Fusion eateries have had a lot of press over the last decade. Serving up fresh and innovative dishes from a mixture of cultural cuisines, they’re also a honey pot for the modern day celebrity. I headed down to Chino Latino on a storm ridden Wednesday evening to sample some pan-Asian offerings and to see if it could come close to its more famed counterparts.

The Venue and Atmosphere

Located on the first floor of the Park Plaza London Riverbank, the restaurant is typically becoming of a four star residence. It’s big, modern, sleek and has a whiff of vorsprung durch technik about it. It’s both minimalist and precise. There are however a few welcome elements of quirk to add to the Habitat sheen. Several mammoth Luxo lamps line the centre of the atrium (as if straight out of Pixar’s prop room) and there’s a lot of neon red going on. The sound of a soft, Bublé-esque croon wafts over from a dapper gent on a stage in the corner. I could spend a lot of time here.

Unfortunately at the time of writing, we are still in the dark of winter (with storm Doris battering the windows) and so the full extent of a river view could not really be had. On a light summer’s evening however, dining to a Thames vista and a backdrop of the Houses of Parliament would be quite something. My only slight gripe would probably be the clientele. With the majority of footfall from the hotel, a buzz of tourists, suited business folk and couples inhabit the tables which however interesting a social experiment this might make, does take from the atmosphere a little.

chino latino london review

Dine next to the river in a true and sleek fashion. 

The Food and Drink

After ordering a Chilli and Ginger Caiprinha (£9) and a Kumquat Cobbler at £9.50 from an extensive cocktail list (the drinks menu definitely provides the more Latino side of things), we set about deciding on what to eat. The food menu is slightly daunting on first glimpse, however we were quickly ushered towards the Rengin Chino Tasting Menu at £49 per person. If budget allows, I would thoroughly recommend choosing this approach. It offers up a broad range of dishes, eliminates the tedium of actually picking something and makes everything that little bit more fun! Indeed, when opting for this, it’s as if you’re also inadvertently purchasing tickets to your own small and intimate personal show…

As the curtain rises, the waitress initiates the pomp and ceremony by pouring hot water onto two small, disc shaped tablets in the middle of the table which instantly and magically expand into two hand towels. I love a bit of restaurant sorcery (or anything involving dry ice) but I’d never seen this one before. We began with the Amarillo Maki Roll, Seabass Tiradito and Wagyu Beef Taquitos. In true taster fashion, each dish is brought out separately and in quick succession leaving you little time to muse on each one before the next arrives. My favourite of the first few; the beef taquitos. These were essentially mini tacos shaped like ice cream cones, packed with flavour and came as a nice Mexican-influenced addition to the predominantly South East Asian dishes. Then followed a selection of small dishes in the form of Calamari, Chilean Sea Bass and Crayfish Gyoza and Prawn Tempura. Again, all dishes were very much on point however it wasn’t till the main courses appeared that Chino Latino really came into its own.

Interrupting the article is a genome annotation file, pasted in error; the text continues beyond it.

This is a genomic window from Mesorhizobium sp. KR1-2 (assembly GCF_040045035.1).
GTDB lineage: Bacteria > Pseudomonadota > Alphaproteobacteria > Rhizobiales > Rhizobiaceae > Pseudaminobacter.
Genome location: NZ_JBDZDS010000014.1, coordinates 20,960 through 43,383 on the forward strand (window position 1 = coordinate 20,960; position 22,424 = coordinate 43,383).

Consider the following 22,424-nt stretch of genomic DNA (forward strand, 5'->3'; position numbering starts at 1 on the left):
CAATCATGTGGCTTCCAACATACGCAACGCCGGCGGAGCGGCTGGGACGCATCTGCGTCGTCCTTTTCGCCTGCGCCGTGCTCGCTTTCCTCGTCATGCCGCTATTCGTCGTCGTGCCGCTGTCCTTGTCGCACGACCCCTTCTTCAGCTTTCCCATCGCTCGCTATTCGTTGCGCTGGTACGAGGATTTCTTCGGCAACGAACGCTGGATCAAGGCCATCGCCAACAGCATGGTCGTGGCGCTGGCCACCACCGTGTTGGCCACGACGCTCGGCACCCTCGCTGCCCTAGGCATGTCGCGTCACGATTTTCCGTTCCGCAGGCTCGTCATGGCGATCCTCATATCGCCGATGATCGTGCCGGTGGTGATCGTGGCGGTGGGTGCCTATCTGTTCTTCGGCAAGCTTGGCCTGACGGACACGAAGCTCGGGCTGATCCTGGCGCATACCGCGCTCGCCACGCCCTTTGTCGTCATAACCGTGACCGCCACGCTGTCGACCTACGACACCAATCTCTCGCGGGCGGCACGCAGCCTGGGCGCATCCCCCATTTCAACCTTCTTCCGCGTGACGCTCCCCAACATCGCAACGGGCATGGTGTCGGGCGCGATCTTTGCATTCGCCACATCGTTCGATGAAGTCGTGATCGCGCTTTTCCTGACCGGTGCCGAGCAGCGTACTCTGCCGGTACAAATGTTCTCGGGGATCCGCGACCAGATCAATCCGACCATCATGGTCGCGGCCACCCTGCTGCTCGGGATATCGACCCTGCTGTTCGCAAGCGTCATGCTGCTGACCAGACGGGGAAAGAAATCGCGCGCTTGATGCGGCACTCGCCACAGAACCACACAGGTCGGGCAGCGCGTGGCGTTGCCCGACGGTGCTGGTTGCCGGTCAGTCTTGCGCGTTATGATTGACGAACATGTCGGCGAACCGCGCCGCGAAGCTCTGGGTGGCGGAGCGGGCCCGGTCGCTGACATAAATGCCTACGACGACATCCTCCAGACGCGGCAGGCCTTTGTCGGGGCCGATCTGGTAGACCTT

We began with Chilean Sea Bass, something I’m always slightly hesitant about ordering due intellectual snobbery more than anything else - Chilean Sea Bass, aka the Patagonian Toothfish was famously renamed in the seventies to make it more appealing to an American market with deeper pockets; a fact I like to shamelessly flaunt at dinner parties (or in restaurant reviews evidently) without little actual knowledge of its tasting merit. Well, I quickly discovered that it is in fact delicious in both texture and flavour and the accompanying marinated miso sauce was lovely and tangy. The pièce de résistance however was the Sirloin Steak on Hot Rocks. Having swatted away the request of medium rare, our attentive waitress informed us that the steak needed to be ordered blue and that the hot rocks would bring it to the desired level. On arrival, and in another piece of pan-Asian theatre, lashings of soy sauce are then poured over the dish to create a sizzling fizz and the ensuing cloud of steam turns all the heads of those at the surrounding tables. Such bravado however certainly pays dividend as the seared meat is tender, juicy and beautifully cooked. For the encore, a technicolour circus of fruits, ice creams, sorbets and yoghurts appear on a large sharing board. This Instagram-worthy platter of delights is a perfect end to one of the best culinary shows I’ve seen in a while.

chino latino london restaurant review

The theatrics and colour of the dishes at Chino Latino more than stand out.

Summary

From the moment the hostess meets you at the entrance, to the time the bill arrives, it’s a well choreographed performance of precision, and far more than just an act. The most notable point (and if I’m being honest, surprising one) was just how excellent the food was. It may be slightly out of the way and it may not have a parking bay for the paparazzi but this place deserves any praise it gets. The food alone I’d say, is worth braving a storm for.